by Gale Albright
Aunt Marjorie Nell was a big fan of mine.
That’s why I figure she may have embellished stories about my alleged brilliance when I was a tot. She taught me to read when I was just three years old, because I told her “I want to read like you do, Jaumie.”
She was thirteen years old when I was born and she spent every minute away from school taking care of me. She was the only one I allowed to wash my hair (without squalling), and apparently, teach me to read.
I don’t know if I was really that young when I learned to read. I think Aunt Marjorie gave me too much credit, but I learned early and fast. I loved words. All kinds of words. I talked them, sang them, heard them on the radio. I found them in conversations and I found them in books.
Books were magic. Books were love. Books meant I was sitting on Jaumie’s lap while she read to me with her gentle East Texas twang. They took me to magic, foreign places while I was cuddled and safe with my biggest fan.
When I got big enough to read books by myself, I rode my bicycle to the Carnegie Library in Tyler, Texas. I loved the smell of the library. There was a sun-dappled holiness about the place. People spoke in hushed whispers as light streamed through the windows, illuminating the ivy plants perched on the windowsills.
Books—their touch, their smell, their heft–meant I was immersed a safe, happy place where you could fly to the moon; go on adventures with Freddy, the talking pig; witness the struggles of Black Beauty; go on the run with Tom Canty down the mean streets of Tudor London; and travel with Doctor Dolittle.
Fast-forward about a million years or Time Marches On.
My lifetime love affair with books turned me into a true Luddite, scoffing at electronic readers, literally clasping hard copies of books to my heaving bosom, filled with the sweetness of self-righteous indignation. I swore, repeatedly, that never would any &%$*# electronic reading device darken my door (you get my drift).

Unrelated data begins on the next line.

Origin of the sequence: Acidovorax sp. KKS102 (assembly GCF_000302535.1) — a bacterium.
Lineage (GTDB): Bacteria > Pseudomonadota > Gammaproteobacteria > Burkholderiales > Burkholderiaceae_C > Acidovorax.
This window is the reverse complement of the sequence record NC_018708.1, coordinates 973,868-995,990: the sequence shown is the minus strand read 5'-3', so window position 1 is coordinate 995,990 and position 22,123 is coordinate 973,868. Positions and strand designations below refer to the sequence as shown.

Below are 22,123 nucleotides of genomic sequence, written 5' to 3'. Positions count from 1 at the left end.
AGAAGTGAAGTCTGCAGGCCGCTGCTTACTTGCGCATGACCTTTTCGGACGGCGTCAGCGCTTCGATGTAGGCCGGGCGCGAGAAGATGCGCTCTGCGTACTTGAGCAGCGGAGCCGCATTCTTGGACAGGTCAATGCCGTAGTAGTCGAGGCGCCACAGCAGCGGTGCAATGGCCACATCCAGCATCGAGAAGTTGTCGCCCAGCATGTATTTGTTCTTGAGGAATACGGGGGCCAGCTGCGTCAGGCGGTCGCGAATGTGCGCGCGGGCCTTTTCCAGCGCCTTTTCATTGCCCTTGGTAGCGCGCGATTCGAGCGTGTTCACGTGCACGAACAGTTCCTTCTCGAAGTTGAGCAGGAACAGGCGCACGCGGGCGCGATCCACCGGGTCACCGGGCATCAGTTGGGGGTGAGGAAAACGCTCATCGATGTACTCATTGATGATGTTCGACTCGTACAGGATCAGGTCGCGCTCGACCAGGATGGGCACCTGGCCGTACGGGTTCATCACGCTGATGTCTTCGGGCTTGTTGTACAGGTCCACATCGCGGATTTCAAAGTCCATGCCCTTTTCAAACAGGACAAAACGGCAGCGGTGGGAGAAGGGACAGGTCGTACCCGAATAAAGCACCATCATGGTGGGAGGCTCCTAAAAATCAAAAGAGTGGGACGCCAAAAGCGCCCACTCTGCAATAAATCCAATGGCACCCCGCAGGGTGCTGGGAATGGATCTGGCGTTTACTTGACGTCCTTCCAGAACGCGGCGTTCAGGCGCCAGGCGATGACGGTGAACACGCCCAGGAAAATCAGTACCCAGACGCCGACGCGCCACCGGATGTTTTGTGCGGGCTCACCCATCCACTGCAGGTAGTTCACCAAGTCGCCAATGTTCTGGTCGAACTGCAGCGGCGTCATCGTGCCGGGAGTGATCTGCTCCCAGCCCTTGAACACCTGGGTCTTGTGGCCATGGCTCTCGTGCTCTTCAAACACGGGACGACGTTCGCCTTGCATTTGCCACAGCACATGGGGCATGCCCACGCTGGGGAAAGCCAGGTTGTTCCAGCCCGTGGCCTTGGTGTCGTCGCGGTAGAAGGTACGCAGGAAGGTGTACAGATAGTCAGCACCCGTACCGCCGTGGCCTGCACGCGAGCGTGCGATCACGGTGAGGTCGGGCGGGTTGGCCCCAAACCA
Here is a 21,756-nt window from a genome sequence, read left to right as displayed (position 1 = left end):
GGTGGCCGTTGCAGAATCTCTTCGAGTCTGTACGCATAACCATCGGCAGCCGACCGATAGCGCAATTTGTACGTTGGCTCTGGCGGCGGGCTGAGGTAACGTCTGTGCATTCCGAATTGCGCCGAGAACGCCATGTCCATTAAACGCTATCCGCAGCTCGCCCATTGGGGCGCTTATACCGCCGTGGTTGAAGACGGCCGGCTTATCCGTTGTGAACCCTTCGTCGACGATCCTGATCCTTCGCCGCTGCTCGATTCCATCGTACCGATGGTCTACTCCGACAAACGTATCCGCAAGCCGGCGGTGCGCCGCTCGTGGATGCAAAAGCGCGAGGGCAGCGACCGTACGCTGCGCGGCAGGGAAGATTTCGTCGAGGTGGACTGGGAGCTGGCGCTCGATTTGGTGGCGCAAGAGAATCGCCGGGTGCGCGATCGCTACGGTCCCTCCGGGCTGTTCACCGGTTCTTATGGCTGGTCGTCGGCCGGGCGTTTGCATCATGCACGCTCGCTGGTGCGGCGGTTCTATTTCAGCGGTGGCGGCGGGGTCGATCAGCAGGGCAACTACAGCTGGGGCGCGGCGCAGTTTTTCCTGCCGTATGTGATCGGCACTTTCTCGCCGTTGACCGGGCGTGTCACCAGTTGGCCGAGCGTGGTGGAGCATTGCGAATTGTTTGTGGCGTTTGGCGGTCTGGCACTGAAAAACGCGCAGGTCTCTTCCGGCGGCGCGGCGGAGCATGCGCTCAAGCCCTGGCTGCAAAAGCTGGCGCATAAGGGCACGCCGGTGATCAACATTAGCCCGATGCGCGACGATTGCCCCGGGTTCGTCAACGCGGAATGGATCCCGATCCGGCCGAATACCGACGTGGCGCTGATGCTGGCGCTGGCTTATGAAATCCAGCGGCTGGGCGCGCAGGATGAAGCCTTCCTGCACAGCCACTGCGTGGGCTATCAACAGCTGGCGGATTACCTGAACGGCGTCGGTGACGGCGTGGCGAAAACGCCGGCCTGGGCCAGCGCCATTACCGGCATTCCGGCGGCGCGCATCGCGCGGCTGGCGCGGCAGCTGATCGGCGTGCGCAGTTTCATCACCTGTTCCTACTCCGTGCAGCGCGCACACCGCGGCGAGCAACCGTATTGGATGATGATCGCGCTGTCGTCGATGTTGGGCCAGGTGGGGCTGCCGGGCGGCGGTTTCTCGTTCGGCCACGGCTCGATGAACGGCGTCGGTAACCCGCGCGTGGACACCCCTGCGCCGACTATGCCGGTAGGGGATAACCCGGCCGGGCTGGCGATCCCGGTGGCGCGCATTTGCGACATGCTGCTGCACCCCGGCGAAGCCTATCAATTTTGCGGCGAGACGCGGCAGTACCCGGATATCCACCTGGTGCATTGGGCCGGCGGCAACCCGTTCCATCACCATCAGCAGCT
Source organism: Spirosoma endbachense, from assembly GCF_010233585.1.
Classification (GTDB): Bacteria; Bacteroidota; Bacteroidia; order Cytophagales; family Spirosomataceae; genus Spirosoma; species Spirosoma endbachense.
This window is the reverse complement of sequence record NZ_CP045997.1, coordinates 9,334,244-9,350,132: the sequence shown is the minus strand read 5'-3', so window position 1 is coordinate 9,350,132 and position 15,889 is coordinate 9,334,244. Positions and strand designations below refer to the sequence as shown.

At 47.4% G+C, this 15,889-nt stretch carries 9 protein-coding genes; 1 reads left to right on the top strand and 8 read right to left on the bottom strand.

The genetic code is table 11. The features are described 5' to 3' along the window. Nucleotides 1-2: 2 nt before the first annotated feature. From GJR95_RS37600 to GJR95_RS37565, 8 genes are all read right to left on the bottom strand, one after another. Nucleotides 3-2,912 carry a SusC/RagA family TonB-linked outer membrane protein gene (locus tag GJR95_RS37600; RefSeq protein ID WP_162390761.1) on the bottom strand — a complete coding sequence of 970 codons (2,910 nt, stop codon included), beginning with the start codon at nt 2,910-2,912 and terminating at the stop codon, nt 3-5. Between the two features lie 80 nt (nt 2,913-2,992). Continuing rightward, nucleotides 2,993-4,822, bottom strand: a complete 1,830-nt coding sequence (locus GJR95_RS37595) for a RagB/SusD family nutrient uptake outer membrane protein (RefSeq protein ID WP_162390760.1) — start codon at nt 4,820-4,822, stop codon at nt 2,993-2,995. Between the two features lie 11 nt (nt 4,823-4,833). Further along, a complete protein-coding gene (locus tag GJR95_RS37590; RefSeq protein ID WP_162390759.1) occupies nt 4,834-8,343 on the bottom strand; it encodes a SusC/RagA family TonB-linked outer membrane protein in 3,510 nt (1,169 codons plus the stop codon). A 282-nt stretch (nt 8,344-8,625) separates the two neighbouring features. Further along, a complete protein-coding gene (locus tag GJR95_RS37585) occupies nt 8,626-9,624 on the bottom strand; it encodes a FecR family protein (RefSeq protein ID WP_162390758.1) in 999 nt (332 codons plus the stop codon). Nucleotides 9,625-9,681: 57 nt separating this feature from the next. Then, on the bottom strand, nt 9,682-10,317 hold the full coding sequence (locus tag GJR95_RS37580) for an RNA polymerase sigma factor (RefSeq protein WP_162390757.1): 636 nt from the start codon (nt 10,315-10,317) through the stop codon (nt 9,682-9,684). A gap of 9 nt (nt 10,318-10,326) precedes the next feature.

Until I listened to Mindy Reed speak about containers versus content.
Ms. Reed was the featured speaker at the June 8 Sisters in Crime: Heart of Texas program on current publishing trends. The meeting place was Recycled Reads, a part of the Austin Public Library. Recycled Reads keeps books and other materials out of landfills once libraries have weeded them from their shelves. It is part of Austin’s Zero Waste Initiative.
Ms. Reed, Recycled Reads manager, librarian, editor, and co-proprietor of The Authors’ Assistant, said readers have had a “romance with the book. There’s a romantic connection with books–we love them. But you can’t love all of the many donations of bestsellers that go out of style.”
The store recycles between twelve and fifteen tons of material a month. It has recycled 865 tons in the six years since its inception. How, you may ask, do we get so many recycled books?
According to Ms. Read, look to the New York Times bestseller list. Publishers strong-arm book stores to pre-order books. The list is based on the numbers of pre-orders sent out to stores. Some are sold. Many others are remaindered, resulting in a colossal waste of resources. These publishing practices make a negative impact on the environment. It is a bad, old-fashioned distribution mode for books
Ms. Read pointed to a display of plastic cups, glasses, coffee cups, etc. assembled on a table in front of the audience. “If you are thirsty, you want water. You don’t care if you get it from a fountain, bottle, or glass. They all contain water that will quench your thirst. Think of that when you talk about the rise of the digital age in publishing. Does all of that need to be put in this type of container? It’s about content as opposed to container.”
I do have a romance with the book. The sight, feel, and smell of books trigger endorphins, for all I know. I associate them with escape, peace, and happiness.
E-readers don’t exercise that special magic, but they do have what kept me coming back to books all those years ago. The stories. Or, as Mindy said, content versus container.
I thought I would never give in, but I have decided (one of these days soon) to buy an e-reader. Can e-books help save the planet by making less waste for us to pour into landfills? Yes. Is that important? Yes.
I don’t feel romantic about e-readers, but, when you’re thirsty, do you care if you drink your water from a crystal goblet, bucket, dipper, or paper cup? The first priority is to get some water. Or some words.
If using e-readers will help save the planet, I can do my part by giving back some love to the universe instead of extra trash.